It’s the one vegetable that makes home cooks quiver in their boots. The onion, despite its versatility, just makes chopping it a hard time. Sure, you, as a home cook, can get past the watery eyes (sunglasses and paper towels), but trying to master an even chop is a skill that culinary students spend so much time learning. So here’s our breakdown on how to chop an onion the easy way. All you need is your trust sharp knife.
You can follow along with the video above, or if you’re more of a words person, you can read the full instructions below.
The trick to chopping an onion evenly is to create a series of fewer cuts that, when you finally make the final chops, work for you instead of against you. Basically you’ll be creating a template along the length of the onion so when you cut through, you’ll have homogenous, evenly sized onion chunks. While there may be no real right way to chop an onion, this is universally agreed upon as the best way possible by cooking instructors.
To get chopping, remember that an onion has both a root end and stem end. These will be your markers for getting your chop right. You usually distinguish the root end because it’s onion-furry. It’s also the more stable anchor of the two, meaning it’s usually bigger than the stem. Grab your sharp chef’s knife and let’s get to work.
Slice the stem end completely off the onion and slide it away. You don’t need it!
Now, you have a flat surface on the onion to hold against the chopping board. Slice the onion in half at the root end, and put one half aside. You’ll be working on the onion one half at a time.
Peel that half! Be sure to leave the root end in-tact during this entire process.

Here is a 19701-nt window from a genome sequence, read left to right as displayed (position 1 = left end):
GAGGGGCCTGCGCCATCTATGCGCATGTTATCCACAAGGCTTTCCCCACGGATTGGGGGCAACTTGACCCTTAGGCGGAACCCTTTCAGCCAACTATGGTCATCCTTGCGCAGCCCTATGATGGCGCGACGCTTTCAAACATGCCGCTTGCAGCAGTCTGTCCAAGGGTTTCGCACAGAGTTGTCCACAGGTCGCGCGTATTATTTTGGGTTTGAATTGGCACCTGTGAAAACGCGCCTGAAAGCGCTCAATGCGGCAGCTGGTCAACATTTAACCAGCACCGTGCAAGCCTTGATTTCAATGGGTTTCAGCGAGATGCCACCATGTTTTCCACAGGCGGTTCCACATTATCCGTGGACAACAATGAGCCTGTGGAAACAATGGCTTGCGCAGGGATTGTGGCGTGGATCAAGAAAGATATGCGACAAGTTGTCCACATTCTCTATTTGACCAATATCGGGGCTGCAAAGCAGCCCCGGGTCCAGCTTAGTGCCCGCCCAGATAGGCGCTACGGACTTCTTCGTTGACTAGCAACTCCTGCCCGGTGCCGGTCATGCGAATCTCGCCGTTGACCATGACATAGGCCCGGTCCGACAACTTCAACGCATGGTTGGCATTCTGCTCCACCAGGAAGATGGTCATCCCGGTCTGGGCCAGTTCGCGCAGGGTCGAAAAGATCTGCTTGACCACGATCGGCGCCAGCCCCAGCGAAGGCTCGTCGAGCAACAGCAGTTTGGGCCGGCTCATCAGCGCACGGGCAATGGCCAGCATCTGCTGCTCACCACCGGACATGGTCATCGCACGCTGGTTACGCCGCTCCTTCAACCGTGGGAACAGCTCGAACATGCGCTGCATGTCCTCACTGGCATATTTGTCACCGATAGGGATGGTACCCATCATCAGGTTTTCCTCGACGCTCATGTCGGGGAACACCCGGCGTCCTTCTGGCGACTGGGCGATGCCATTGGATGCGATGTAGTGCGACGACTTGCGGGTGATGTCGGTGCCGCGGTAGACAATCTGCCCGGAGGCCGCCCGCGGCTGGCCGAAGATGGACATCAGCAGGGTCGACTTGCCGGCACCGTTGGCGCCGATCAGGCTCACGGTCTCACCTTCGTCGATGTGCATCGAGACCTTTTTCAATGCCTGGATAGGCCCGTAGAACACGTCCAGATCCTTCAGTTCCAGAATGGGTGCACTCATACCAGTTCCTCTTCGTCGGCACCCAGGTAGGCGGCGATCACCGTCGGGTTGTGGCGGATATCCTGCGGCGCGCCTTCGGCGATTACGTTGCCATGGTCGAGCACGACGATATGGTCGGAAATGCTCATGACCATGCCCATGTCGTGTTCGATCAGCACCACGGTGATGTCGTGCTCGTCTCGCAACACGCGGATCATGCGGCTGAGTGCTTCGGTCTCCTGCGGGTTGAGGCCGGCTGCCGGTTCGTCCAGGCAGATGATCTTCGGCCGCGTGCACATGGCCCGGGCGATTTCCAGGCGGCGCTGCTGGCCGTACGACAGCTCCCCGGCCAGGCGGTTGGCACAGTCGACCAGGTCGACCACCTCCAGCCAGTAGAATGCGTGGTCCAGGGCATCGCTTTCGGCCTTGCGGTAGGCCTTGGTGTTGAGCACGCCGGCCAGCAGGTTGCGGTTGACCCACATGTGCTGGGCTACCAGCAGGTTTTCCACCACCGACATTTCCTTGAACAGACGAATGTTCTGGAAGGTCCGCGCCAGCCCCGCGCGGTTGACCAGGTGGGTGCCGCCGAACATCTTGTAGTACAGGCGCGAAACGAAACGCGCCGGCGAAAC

Now let’s get down to business. Lay the onion half flush against the cutting board on the smooth, flat side. Turn the onion so the root end is facing the right or left, whatever way is more comfortable for you to work with.
Slice into the onion making horizontal cuts, without cutting all the way through. When your knife reaches the root end, simply pull it out and continue to make slices. The width between slices will be determined by how finely chopped you need your onions.
Generally, a normal chop sees about five slices along the length of the onion.
When you’re finished slicing along, turn the onion so the root end faces away from you.
Begin to slice along the length of the onion, being sure not to cut the onion slices away at the root end. Don’t cut all the way through here, either, that is always a bad idea.
The width between each cut will depend, again, on how finely chopped you’d like your onion. Typically, you can eke out about six slices along the onion.
Now for the finale! Turn the onion so the root end is facing the same way you started – if it faced the right, turn it to the right. If it faced the left, turn it left.
From there, just slice down through the onion, going all the way through and away. The cuts you made should result in evenly-sized, chopped squares of onion, waiting to be plopped in a hot pan. Voila! Your cooking skills are that much better.